2. Now in view of our decision in Neelappa, Reddiar v. Solaimuthu Udayan : AIR1941Mad58 approving the decision of Somayya, J., in Ramaswami Chettiar, In re : (1939)2MLJ609 , we must hold that the explanation to Section 8 contemplates the renewal of a debt or its inclusion in a fresh document by the same debtor. But it does not necessarily follow that the parties to the first debt and the second debt must be absolutely identical. There may be cases in which a debt due jointly and severally from A and B is included in a fresh document executed by A alone or cases in which a debt due solely by A is included in a fresh document executed by A and B. But we are not really concerned in the present case with either of these cases. In so far as there is a mortgage by Samiappa discharged by a promissory note executed by the first and second defendants it cannot be said that the promissory note is a renewal of the mortgage or an inclusion of the amount of that debt in a fresh document. But this does not dispose of the question. When the first defendant who must be deemed in view of the decree to have been acting as manager of the joint family purchased this land and undertook to discharge the mortgage on it, although there was no obligation to the creditor which the creditor could directly enforce by suing for the money from the first defendant, there was a liability towards that creditor which the creditor could enforce indirectly by suing on his mortgage for the sale of the hypotheca which the first defendant had purchased' and this liability is a debt within the meaning of Madras Act IV of 1938. So much follows from the decision of Varadachariar and Abdur Rahman, JJ., in Perianna v. Sellappa : AIR1939Mad186 . It also seems to follow from that decision that the liability of the purchaser being traceable to the original mortgage must be scaled down with reference to the date of the mortgage. On the basis of this decision we must hold that when the first and second defendants executed the suit promissory note they were in fact renewing a prerexisting liability which bound the family; or at all events, having regard to the strict definition of the term 'renewal' in Barber v. Macknell (1892) 68 L.T. 29, they were including this pre-existing liability in a fresh document binding on the same debtor. It seems to follow therefore that the third defendant who is under Section 19 entitled to scale own the joint family debt embodied in the decree can ask that this debt be treated as a renewal of the pre-existing liability which dates, back to the mortgage of Samiappa.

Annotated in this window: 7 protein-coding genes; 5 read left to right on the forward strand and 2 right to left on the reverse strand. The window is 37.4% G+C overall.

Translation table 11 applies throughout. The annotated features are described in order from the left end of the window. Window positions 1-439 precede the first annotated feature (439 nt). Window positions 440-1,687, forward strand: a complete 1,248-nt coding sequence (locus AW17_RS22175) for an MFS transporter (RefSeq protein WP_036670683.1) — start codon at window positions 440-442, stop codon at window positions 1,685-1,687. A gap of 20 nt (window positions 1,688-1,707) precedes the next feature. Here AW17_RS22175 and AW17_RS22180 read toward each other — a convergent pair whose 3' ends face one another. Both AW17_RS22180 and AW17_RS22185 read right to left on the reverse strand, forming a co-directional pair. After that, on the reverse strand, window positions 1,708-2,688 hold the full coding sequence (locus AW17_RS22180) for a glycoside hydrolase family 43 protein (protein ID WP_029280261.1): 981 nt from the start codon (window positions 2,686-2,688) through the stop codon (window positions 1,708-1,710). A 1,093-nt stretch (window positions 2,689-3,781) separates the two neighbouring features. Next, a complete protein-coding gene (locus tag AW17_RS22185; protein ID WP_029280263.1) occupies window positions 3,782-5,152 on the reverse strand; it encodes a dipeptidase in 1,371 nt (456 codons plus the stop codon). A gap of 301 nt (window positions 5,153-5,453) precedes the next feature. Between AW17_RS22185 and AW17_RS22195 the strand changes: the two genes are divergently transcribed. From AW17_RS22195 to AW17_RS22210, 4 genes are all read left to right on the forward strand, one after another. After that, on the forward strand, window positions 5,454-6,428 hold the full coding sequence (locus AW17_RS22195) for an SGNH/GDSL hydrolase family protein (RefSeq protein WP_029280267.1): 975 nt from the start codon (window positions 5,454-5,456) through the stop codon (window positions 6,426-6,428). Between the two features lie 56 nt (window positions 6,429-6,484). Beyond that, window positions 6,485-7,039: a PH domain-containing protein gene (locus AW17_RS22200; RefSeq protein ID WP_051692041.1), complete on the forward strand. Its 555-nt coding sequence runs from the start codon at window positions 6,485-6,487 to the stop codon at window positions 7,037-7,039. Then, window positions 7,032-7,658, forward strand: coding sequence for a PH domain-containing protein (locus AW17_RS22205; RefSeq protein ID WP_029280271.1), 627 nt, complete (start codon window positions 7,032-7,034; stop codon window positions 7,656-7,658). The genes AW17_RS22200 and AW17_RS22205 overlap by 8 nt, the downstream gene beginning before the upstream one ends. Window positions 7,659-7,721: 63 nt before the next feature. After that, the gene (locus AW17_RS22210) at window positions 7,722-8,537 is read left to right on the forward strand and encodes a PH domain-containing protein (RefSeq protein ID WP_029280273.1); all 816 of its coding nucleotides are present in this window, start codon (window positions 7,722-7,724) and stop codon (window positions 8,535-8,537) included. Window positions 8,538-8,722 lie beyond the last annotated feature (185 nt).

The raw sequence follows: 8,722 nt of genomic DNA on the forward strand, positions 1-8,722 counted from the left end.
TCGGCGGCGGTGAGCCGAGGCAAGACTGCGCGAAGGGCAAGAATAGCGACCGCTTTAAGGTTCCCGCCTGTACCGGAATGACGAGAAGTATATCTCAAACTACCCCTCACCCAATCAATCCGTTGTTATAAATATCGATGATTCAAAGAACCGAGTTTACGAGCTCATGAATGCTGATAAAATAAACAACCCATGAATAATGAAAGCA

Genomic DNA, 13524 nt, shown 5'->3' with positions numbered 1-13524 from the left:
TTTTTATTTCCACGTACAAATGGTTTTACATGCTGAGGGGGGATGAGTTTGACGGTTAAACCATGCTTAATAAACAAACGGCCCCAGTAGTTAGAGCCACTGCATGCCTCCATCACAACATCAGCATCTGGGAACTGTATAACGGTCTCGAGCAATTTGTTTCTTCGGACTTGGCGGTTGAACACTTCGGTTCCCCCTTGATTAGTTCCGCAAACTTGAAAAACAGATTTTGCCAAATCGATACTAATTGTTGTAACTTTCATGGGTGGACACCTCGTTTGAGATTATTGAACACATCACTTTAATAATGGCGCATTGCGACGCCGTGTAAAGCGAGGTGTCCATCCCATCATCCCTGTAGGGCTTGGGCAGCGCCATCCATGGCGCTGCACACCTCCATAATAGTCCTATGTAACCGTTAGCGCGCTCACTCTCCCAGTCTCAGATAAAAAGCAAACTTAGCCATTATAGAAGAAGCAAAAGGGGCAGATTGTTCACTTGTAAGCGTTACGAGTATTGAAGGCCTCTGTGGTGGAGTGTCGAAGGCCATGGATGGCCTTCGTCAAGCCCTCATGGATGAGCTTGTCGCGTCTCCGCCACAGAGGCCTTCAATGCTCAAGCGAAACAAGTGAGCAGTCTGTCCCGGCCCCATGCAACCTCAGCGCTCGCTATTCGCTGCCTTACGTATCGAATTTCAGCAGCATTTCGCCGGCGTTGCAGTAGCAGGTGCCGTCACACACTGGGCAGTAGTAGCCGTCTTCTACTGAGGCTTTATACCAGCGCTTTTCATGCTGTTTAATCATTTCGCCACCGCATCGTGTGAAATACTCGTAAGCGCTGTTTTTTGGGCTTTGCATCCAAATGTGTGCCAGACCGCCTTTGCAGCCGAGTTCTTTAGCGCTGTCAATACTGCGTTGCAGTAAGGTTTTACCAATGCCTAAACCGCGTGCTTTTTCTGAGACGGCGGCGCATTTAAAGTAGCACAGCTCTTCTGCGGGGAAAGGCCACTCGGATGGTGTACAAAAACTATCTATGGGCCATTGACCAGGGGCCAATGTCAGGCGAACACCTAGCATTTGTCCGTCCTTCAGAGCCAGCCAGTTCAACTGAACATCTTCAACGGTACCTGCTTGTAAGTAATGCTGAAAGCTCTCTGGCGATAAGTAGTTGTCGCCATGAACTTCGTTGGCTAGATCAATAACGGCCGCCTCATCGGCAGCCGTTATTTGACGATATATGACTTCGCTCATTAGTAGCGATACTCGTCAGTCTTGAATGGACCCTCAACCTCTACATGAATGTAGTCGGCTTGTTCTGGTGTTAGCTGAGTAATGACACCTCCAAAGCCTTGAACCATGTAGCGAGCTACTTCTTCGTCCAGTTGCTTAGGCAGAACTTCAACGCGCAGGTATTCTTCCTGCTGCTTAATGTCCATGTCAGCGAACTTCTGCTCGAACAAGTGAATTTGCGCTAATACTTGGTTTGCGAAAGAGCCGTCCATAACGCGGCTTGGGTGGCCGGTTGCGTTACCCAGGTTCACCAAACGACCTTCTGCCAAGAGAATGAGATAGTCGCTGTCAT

3. It has, however, been contended that the liability in question is one in respect of which a charge is provided under Section 55(4)(b) of the Transfer of Property Act and that therefore it cannot be scaled down, having regard to the provisions of Section 10(2)(u) of Madras Act IV of 1938. It seems to us that this argument involves a certain confusion of ideas. There cannot be a liability except it be due to a person. When we speak of 'the same liability' we must necessarily mean the liability to the same person. It is true that the liability to the plaintiff under the promissory note was co-extensive with the outstanding liability of the first defendant to his vendor, in respect of which it might be contended the vendor's lien existed. But it was not identical with that liability. The liability to A may be measured by the extent of the liability to B, but when the two liabilities are due to different persons they are not, the same liability. It seems to follow that the liability to the plaintiff which the applicant seeks to scale down is not a liability in respect of which a charge is provided under Section 55(4).

4. It has also been contended that Section 4(f) applies; but we are unable to see how, assuming that this liability had its origin in a trust, there has been any breach of trust.

5. In the result therefore we are of the opinion that the decision of the lower Court is erroneous and that the third defendant is entitled to scale down the decree on the basis that the promissory note is a renewal of a pre-existing liability which dates back to the original mortgage. The effect of the payment of Rs. 250, made by the original mortgagor, on the questions arising under Section 8(2) and (3) will depend on the answer to the question whether the original mortgagor was or was not an agriculturist. If he was an agriculturist this payment will have to be taken into account in calculating the amount paid towards the debt.

6. The revision petition is allowed with costs. The application is remitted to the trial Court which will scale down the debt in the light of this judgment.